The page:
Google’s strange acquisition practices

By March 12, 2009Exits, Google

Google has announced the launch of Google Voice, which is actually the relaunch of the GrandCentral phone management service which they acquired 21 months ago.  The service itself sounds very cool (a web portal giving you one number for all your phones, management tools to route your calls, texts and voicemails, a voicemail transcription service and a search function which indexes your texts and voicemail transcriptions – it is only available in the US unfortunately, but I would love to see it here) – but my point in this post is that the service has been in stasis for the 21 months since it was acquired.

According to Techcrunch in that time the service has been frozen to new users, has had no new features and has been subject to periodic outages.

Moreover all this was expected at the time of acquisition as the service has been rebuilt from the ground up to run on Google’s proprietary technology stack.

All of which makes you wonder whether it was worth Google’s while to make the acquisition in the first place:

  • They rebuilt the product – so I’m guessing they didn’t get much technology (I doubt there is a clever algorithm at the heart of this service)
  • They clearly didn’t value the customer base too highly
  • I’m sure they got some people, but at a rumoured price tag of $50m that can’t have been the only rationale
  • In 21 months they could probably have built the service themselves from scratch without buying the company

Combine this logic with the long list of Google acquisitions that have simply disappeared/gone nowhere (Jotspot, Jaiku, Dodgeball, Feedburner, Blogger) and you quickly reach the conclusion that going forward we might see far fewer deals from them at this scale.

  • azeemazhar

    Totally agree. When you have such a strong engineering culture, it is hard to see what you gain with these sorts of acquisitions. I don't buy the ' you get the founders', you can get the founders with the right package anyway

  • Very good points indeed. It's hard to see any synergies in a lot of Google's acquisition and even when they are, they often execute poorly afterward. In a lot of cases actually, Goggle acquisitions are defensive moves rather than an offensive ones.

  • I wonder if there would be a PR cost to Google for “copying” another startup. Take twitter for example; should google want twitter they could clearly build it relatively easy – the biggest hurdle being scalability which they know inside out. I wonder if the PR cost for doing this (they are a rare behometh of a company considered startup friendly) is not worth the relatively small acquisition costs; in this case at least if not twitter's.

  • Hi Chris – I doubt they would worry too much about the negative PR of launching competing products – after all they had Google Video before they bought YouTube. Big companies routinely decide to build functionality rather than buy it.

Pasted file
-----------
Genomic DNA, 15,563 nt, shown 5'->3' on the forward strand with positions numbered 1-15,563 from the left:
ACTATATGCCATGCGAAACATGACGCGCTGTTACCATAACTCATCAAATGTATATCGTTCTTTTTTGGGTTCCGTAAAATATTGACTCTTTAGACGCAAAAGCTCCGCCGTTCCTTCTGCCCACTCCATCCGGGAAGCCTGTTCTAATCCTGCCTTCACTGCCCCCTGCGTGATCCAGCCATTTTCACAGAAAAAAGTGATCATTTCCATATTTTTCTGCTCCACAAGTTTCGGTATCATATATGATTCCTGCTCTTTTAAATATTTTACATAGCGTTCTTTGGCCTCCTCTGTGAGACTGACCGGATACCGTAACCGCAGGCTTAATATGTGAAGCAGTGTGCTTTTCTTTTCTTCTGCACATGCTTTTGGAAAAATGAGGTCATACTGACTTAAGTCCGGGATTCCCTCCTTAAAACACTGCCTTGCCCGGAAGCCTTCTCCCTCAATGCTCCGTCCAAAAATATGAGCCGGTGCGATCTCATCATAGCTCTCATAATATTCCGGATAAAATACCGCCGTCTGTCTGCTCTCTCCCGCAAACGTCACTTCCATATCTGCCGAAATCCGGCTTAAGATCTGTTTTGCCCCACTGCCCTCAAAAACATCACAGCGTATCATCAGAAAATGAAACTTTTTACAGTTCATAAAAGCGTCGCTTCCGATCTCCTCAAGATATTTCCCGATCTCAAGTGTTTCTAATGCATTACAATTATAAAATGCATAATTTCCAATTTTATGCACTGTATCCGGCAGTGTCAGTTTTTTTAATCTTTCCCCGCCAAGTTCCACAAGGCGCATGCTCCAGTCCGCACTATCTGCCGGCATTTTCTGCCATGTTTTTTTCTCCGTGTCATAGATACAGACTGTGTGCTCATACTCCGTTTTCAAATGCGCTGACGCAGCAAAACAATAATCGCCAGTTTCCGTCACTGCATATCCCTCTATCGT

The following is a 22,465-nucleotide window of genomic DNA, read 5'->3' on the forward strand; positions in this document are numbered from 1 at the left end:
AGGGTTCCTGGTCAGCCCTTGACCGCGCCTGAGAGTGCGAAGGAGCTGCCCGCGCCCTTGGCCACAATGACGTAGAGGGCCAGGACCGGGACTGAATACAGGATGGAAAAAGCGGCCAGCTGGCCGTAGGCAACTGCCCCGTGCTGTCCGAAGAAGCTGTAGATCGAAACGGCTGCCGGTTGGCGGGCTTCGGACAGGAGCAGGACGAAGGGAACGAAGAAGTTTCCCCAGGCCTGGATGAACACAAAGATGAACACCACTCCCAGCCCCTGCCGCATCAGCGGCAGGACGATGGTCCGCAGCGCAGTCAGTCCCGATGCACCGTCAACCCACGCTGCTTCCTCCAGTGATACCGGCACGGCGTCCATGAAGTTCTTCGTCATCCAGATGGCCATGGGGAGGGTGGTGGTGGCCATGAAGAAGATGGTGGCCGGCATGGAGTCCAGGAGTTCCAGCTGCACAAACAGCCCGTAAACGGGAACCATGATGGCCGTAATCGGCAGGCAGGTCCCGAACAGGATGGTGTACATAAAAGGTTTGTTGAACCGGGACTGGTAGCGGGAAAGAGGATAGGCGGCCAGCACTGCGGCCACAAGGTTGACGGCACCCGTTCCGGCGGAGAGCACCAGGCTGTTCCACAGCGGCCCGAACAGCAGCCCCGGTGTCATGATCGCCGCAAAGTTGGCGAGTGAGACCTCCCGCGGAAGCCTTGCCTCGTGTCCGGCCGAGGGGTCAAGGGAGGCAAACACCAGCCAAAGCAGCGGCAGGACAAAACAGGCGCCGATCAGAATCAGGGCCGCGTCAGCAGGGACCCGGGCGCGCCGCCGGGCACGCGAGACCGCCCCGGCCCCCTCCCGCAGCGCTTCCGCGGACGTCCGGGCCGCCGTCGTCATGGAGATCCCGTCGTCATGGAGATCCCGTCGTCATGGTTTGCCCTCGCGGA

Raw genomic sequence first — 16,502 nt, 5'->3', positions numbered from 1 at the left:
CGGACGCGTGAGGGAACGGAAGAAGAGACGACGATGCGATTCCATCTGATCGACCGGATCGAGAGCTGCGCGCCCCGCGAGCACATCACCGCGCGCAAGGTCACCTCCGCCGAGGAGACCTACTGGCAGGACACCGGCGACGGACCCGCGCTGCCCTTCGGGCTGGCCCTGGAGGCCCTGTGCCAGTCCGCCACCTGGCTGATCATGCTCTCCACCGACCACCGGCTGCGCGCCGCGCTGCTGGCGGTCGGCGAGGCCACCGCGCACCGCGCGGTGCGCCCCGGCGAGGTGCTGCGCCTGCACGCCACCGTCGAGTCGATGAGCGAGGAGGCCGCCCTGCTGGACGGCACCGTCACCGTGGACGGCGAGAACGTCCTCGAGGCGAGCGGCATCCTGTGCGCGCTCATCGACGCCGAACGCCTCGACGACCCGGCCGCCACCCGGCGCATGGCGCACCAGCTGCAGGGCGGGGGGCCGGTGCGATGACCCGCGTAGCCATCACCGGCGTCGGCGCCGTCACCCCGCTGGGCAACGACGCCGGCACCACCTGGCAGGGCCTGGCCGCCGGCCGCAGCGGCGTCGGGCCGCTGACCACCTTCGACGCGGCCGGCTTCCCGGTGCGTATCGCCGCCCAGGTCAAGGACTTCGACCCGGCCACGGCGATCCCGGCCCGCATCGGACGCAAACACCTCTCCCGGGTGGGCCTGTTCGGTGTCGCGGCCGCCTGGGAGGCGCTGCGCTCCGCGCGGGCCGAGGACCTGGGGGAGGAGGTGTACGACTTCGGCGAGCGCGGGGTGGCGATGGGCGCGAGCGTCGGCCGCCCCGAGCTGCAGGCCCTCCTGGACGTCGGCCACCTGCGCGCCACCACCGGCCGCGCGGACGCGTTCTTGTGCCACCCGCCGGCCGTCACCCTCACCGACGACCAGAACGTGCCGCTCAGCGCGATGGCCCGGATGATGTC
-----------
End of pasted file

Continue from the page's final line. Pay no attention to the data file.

• Not sure why you and Nic don't buy the “you get the founders” argument? It happens whether you buy it or not, Google had G Video before YouTube, it was easier for Twitter to buy Summize, passionate people are at the start up and if you buy the start up you get the people who can bring consumers.

  • For sure people are important but for acquisitions of companies with more than a handful of people they can only be a part of the story. Summize was tiny when Twitter acquired it.

  • People are important, but big companies have a habit of negating the entrepreneurial talents of the type of people that create startups 🙂

  • Rohitmat

    you are probably right! I have been thinking the same – what's the use of buying a start-up when you are
    – not getting a proprietary technology,
    – no established consumer base/preference
    – no added value from the 'founders'

    You Tube's acquisition was different as in spite of similar technologies, Google Video had not become as popular as You Tube. So Google had not choice but to acquire You Tube for its established consumer base


  • Nic, I was not talking about big companies in general – but Google in particular which has a rather unique brand for such a large company. Google Video is not a counter example given that it was launched *before* Youtube. Most of the new products I can think of from Google either entered crowded markets (Google Mail, Froogle) or were unique. Any market with a high profile startup – they seemed to buy instead. I am sure there are counter examples, and I am not suggesting that PR is the only reason – but I would be surprised if it didn't factor into it; a few million $ is not a huge price to pay for maintaning the “do no evil” brand.

    Personally I imagine the facebook/twitter thing has a PR affect here. Had facebook just “copied” twitter there would have been some quite heated discussion on the issue. Given that facebook offered to buy twitter but terms could not be agreed – it gives facebook a pretty good PR argument when they go ahead and recreate anyway. Perhaps facebook did want to buy twitter – but I am sure they realised having the discussion anyway would be useful if they ever decided just to do it themselves.

  • White Vinegar

    It's also buying out potential competition. So buyouts are good either way, they acquire customers and some technology. And, most likely Google and write it off in their taxes. LOL

  • White Vinegar

    It's also buying out potential competition. So buyouts are good either way, they acquire customers and some technology. And, most likely Google and write it off in their taxes. LOL

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